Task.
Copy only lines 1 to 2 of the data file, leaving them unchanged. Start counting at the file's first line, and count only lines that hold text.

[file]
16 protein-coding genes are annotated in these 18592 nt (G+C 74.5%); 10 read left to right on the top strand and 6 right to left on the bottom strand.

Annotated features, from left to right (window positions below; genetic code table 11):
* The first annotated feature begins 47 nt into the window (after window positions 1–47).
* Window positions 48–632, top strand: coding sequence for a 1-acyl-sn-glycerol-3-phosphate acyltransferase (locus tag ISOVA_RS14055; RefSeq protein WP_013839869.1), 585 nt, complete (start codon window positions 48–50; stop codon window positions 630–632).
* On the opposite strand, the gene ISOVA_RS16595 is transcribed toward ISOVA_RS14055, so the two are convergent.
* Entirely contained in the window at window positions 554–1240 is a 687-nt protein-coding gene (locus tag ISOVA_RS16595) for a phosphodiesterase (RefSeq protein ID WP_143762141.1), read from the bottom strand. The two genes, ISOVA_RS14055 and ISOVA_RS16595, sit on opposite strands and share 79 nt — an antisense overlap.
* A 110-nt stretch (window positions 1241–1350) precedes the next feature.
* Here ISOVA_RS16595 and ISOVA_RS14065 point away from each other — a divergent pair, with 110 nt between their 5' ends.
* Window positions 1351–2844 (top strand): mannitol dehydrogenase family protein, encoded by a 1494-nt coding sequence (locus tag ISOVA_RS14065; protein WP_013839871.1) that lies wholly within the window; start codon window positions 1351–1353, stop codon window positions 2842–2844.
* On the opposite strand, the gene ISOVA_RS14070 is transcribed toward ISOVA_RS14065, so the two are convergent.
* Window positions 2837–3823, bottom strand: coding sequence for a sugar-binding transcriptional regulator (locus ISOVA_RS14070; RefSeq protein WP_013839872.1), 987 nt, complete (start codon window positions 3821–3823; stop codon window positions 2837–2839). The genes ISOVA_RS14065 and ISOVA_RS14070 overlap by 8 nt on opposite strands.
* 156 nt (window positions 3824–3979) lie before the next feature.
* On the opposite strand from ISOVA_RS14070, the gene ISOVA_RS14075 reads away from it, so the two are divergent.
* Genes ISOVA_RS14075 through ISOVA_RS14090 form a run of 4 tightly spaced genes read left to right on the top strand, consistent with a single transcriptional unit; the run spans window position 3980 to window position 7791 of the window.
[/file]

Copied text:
16 protein-coding genes are annotated in these 18592 nt (G+C 74.5%); 10 read left to right on the top strand and 6 right to left on the bottom strand.

Annotated features, from left to right (window positions below; genetic code table 11):